Belt driven live roller using regular friction surface rubber filled belting is not recommended for use in high environmental temperature extremes. Rubber can become sticky and soft at temperatures exceeding 150F, and this belting can stiffen considerably and crack in the minus zero range. PVC or cotton belting is a considerable improvement in the range described above. Check with your Master Hytrol Distributor for special cold room applications.

Keep in mind, that the belt travels in a direction opposite to the items being conveyed. This is unlike a belt conveyor where the items are being carried directly upon the belt, so they both go in the same direction.

V-Belt driven live roller conveyor is that type where a single strand of V-belt is under the roller bed, on one side of the rollers, adjacent to the side-frame and is powered in a direction opposite to that of the items being conveyed. We recommend this type of conveyor for light and medium duty loads. This type of conveyor is not recommended for use where moisture or oily conditions may exist. A very light contact with the underside of the bed rollers is all that is required to keep the items being conveyed in motion. This type of conveyor may also be reversible.

Belt driven tapered roller curves generally give good package conveying action. The tapered roller presents a true conveying surface on a curve giving the correct radial speed along the full length of each roller. The curve radius along with the taper on the roller which comes to a common focal point causes the package to leave the curve in much the same position in which it entered. For best results, there should be live rollers, a minimum of 2/3 of package length at the entry and at the discharge ends of the curve.

Two rail curves with straight rollers are not normally recommended for use as a live roller curve because both rows of rollers must be powered separately and with a different speed in order to obtain some semblance of differential action. Under some conditions, the center rail may be move off center, closer to the outer rail with the longer rollers powered.

Flat Belt driven live roller conveyor is that type where a flat width of belt is under the roller bed, generally in the center of the conveyor, but can be mounted off-of-center adjacent to the side frame if required. Because of the greater contact surface at the underside of the roller bed, this type of conveyor is recommended for handling medium to heavy duty loads, where moisture, hot, dirty or oily conditions do not exist. Again, the pressure rollers which snub the driving belt to the underside of the bed rollers are set to a minimum, just enough to convey the load, yet allow belt slip without undue wear or stress on the gear motor when the loads are momentarily blocked.

The above described conveyor design cannot be incorporated into a roller bed curve, and another type of live roller curve must be utilized where a curve is necessary.

Ripple Belt conveyor is one utilizing a belt, which varies in thickness at regular intervals along the full length of the belt. It is set so that the thicker portions of the belt make contact with the underside of the bed rollers. If the ripples are relatively far apart, only a few are in contact with the bed rollers. This makes for a fairly inexpensive live roller with reduced line pressure under blocked load conditions.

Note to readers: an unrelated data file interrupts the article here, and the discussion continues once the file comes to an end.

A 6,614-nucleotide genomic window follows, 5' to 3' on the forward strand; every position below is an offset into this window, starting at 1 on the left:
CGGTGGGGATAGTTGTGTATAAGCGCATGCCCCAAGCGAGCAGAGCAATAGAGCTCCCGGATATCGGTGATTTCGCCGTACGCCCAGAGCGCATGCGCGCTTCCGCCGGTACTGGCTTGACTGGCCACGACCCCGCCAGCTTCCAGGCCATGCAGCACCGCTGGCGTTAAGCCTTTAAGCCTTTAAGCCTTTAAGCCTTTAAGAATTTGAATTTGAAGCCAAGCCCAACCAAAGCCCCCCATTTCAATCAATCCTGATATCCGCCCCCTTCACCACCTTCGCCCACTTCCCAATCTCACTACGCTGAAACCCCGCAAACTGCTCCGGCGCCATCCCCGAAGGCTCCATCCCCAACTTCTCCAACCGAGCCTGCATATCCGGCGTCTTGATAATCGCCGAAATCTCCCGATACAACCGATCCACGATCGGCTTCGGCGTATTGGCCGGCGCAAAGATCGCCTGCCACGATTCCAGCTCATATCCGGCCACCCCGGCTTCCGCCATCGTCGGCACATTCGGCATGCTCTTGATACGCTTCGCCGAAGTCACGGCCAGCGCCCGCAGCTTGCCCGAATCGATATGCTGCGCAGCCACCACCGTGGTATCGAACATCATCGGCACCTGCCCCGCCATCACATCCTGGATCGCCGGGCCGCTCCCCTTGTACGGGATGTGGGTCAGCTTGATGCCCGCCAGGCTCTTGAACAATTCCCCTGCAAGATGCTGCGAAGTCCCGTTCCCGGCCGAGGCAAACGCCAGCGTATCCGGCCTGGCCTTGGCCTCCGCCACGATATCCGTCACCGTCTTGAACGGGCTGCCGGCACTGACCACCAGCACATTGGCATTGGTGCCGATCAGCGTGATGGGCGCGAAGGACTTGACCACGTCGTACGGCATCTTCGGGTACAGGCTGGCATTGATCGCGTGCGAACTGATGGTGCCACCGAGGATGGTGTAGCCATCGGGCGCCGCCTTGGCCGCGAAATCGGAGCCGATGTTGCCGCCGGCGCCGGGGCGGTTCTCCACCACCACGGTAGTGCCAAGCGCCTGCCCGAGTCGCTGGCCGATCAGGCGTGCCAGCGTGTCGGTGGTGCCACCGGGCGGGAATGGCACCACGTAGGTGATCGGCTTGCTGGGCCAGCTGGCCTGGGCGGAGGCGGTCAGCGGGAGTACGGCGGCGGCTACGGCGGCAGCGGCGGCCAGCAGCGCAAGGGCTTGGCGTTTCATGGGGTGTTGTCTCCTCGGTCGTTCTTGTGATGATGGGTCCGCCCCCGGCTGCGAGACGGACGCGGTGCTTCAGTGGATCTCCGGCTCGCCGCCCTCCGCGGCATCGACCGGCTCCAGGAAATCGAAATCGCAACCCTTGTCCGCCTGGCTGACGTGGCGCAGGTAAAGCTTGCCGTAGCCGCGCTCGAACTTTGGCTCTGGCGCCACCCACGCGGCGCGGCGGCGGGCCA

Controlled gravity live roller is similar, in construction, to flat belt or V-belt driven live roller conveyor, except that the conveyor is sloped at a grade just sufficient to allow the items to convey by gravity. On the flat belt conveyor the snubbing rollers are spaced further apart than the standard horizontal live roller. Since gravity is the driving force of the items being conveyed, the snubbing pressure is light enough to simply prevent the rollers from turning at excessive speeds particularly when trains of items coming one after another are being conveyed.

Hytrol Zero-Pressure Live Roller Conveyor is very completely described in the General Catalog under the headings 190-ACO and 190-ACOC. This is a full length drive shaft arrangement, with each thread roller driven by a urethane o-ring from a 1.9" diameter longitudinal drive roller. The 190-ACOC curves, which are slave driven from the adjacent 190-ACO, is designed for applications that require accumulation of products without a build-up of line pressure. In addition, Hytrol has developed the model 190-ACA, a flat belt drive zero-pressure conveyor. In all zero-pressure live roller, the conveyor length is divided into zones, the length of each is greater than the maximum package length. Zero-pressure is achieved since the packages never touch one another.

Single strand chain driven live roller is a medium duty live roller conveyor, ideal for conveying hot or oily items, or items subject to wash down. In this type of live roller, "Type A" plate sprockets are welded to one end of each roller. Care must be taken that the dimension form the end of each roller is identical to keep the roller chain in a straight path. In this type of conveyor, the roller chain which powers each roller only makes contact with just one or tow teeth of the sprocket. The sprockets and the chain are completely enclosed by the chain guard which sometimes acts as a hold down for the upper strand of chain. Rack tooth sprockets must be used for this type of conveyor. If rollers used are a large diameter and would necessitate a greater roller spacing than desired, then idler (non-powered) rollers may be spaced between each driven roller.